What to read in 2013, part 1

A quick browse through some of the publishers’ catalogues reveals plenty of enticing new books due out this winter and spring. I’ll start with a selection from some of the university presses.

From my own publisher Princeton University Press, a lot of economics and finance titles coming out. One I’ve read in proof and will be reviewing is 

by Michael Pettis, an outstanding book. Others that look enticing are
by W. Bernard Carlson; 
by Jeremy Adelman; and 
by Benn Steil.

[amazon_image id=”0691158681″ link=”true” target=”_blank” size=”medium” ]The Great Rebalancing: Trade, Conflict, and the Perilous Road Ahead for the World Economy[/amazon_image]

Yale University Press will be bringing out Stephen King’s

; and at the same time (May) Timothy Beardson’s
. Sounds like they need to be read as a pair. I also like the look of Emma Griffin’s

[amazon_image id=”0300190522″ link=”true” target=”_blank” size=”medium” ]When the Money Runs Out: The End of Western Affluence[/amazon_image]

Oxford University Press has forthcoming books looking at a couple of very important issues, global governance and corporate governance. 

by Ian Goldin; and 
by Colin Mayer.

[amazon_image id=”0199693900″ link=”true” target=”_blank” size=”medium” ]Divided Nations: Why global governance is failing, and what we can do about it[/amazon_image]

At Cambridge University Press, the range of titles includes quite a few that intrigue me: 

by William Milberg and Deborah Winkler;
by Paul Frijters and Gigi Foster; and 
by Michael A. Santoro and Ronald J. Strauss are among them.

[amazon_image id=”1107678943″ link=”true” target=”_blank” size=”medium” ]An Economic Theory of Greed, Love, Groups, and Networks[/amazon_image]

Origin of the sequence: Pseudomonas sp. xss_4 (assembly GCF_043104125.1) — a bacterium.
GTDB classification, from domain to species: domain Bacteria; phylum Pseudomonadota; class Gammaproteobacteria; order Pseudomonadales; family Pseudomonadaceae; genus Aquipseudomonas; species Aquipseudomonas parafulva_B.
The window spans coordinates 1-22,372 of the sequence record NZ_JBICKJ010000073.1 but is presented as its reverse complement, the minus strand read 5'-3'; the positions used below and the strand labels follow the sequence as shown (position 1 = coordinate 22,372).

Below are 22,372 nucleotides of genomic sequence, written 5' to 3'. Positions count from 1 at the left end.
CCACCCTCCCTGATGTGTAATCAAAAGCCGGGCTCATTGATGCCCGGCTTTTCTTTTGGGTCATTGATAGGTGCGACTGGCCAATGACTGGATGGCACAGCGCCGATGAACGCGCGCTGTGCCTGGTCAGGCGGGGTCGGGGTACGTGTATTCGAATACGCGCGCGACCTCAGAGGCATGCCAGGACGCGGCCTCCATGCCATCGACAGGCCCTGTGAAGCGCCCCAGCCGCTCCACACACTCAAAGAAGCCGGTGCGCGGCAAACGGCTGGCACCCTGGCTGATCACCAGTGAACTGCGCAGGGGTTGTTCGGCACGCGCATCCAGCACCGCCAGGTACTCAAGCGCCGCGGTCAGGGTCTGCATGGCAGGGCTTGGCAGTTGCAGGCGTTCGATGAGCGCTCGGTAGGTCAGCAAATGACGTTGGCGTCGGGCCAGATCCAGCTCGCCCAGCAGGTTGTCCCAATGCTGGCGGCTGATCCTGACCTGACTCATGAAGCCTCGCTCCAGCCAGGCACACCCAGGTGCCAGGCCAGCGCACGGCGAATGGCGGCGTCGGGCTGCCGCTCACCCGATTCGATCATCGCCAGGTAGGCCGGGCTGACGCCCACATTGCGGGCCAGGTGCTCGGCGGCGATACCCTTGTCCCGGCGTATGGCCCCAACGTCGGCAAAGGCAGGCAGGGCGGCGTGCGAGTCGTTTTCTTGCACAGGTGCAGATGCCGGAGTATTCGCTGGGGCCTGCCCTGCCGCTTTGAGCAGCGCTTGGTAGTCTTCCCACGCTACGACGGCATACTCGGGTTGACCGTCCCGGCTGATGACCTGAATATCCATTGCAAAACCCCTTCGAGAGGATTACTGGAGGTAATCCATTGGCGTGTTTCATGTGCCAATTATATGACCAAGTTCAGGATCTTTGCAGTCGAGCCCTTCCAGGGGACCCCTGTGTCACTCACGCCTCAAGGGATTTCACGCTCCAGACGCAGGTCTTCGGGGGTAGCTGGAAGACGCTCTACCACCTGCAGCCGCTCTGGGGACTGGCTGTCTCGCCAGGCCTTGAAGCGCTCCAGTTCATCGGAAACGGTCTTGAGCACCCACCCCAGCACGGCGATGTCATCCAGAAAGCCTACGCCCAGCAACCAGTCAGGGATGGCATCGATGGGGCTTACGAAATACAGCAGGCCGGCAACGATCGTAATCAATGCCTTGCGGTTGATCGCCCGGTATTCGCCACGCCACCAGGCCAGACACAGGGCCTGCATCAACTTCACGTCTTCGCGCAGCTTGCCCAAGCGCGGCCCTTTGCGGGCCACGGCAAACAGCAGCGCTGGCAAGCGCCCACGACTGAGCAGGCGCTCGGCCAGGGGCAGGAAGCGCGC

In the spring, the University of Chicago Press is bringing out a new book by the excellent science writer Philip Ball,

. I’m very interested in 
by Robert Fogel; and somewhat interested in both 
by Gail Radford; and 
by Michael D. Bordo.

[amazon_image id=”0226256618″ link=”true” target=”_blank” size=”medium” ]Political Arithmetic: Simon Kuznets and the Empirical Tradition in Economics (National Bureau of Economic Research Series on Long-Term Factors in Economic Development)[/amazon_image]

Out any time now from MIT Press is
, edited by Robert Cull, Asli Demirgüç-Kunt and Jonathan Morduch. Given the interest economists have in robots at present, maybe we should all read 
by roboticist Illah Reza Nourbakhsh. I like the look of 
by David E Nye and James Heckman’s 
– Heckman being one of the first economists to identify the importance of early years upbringing and education for both private and social outcomes.
[amazon_image id=”0262018713″ link=”true” target=”_blank” size=”medium” ]America’s Assembly Line[/amazon_image]
Of course, this isn’t an exhaustive list of either academic publishers or their titles, and other suggestions will be welcome. I’ll report on what’s in the catalogues of some of the general publishers another time.

4 thoughts on “What to read in 2013, part 1

  1. Pingback: Assorted links

    • Sorry not to be able to link to Amazon.com – as I’m based in the UK I need to use .co.uk to take part in the associates programme, which finances modest voucher gifts to guest reviewers on this blog. Also, the single biggest national group of readers here are from the UK.

  2. The banks caused the financial crisis, which caused the present economic crisis. The economic crisis has been forced on us by banks refusing credit to good business, diverting the funds of Nations to anywhere but the Real Economy.

    How many books do you need to read to understand that?

    Do any of them have solutions?

    The most radical, and a simple stroke of genius, is to dynamically link bank corporation tax and banker’s top-rate income tax to the level of unemployment. As jobless level rises, so does bankers income tax, and the banks are charged the cost of unemployment benefits; a two-pronged feedback mechanism in other words.
    It then becomes in the banks and bankers best interests to grow the real economy – end of economic crisis.
    Right now banks and bankers have zero to negative interest in the real economy.

    I’ve not heard anyone give any intelligent reason as to why this will not work.

    Have a look at my website: BailoutSwindle.com.

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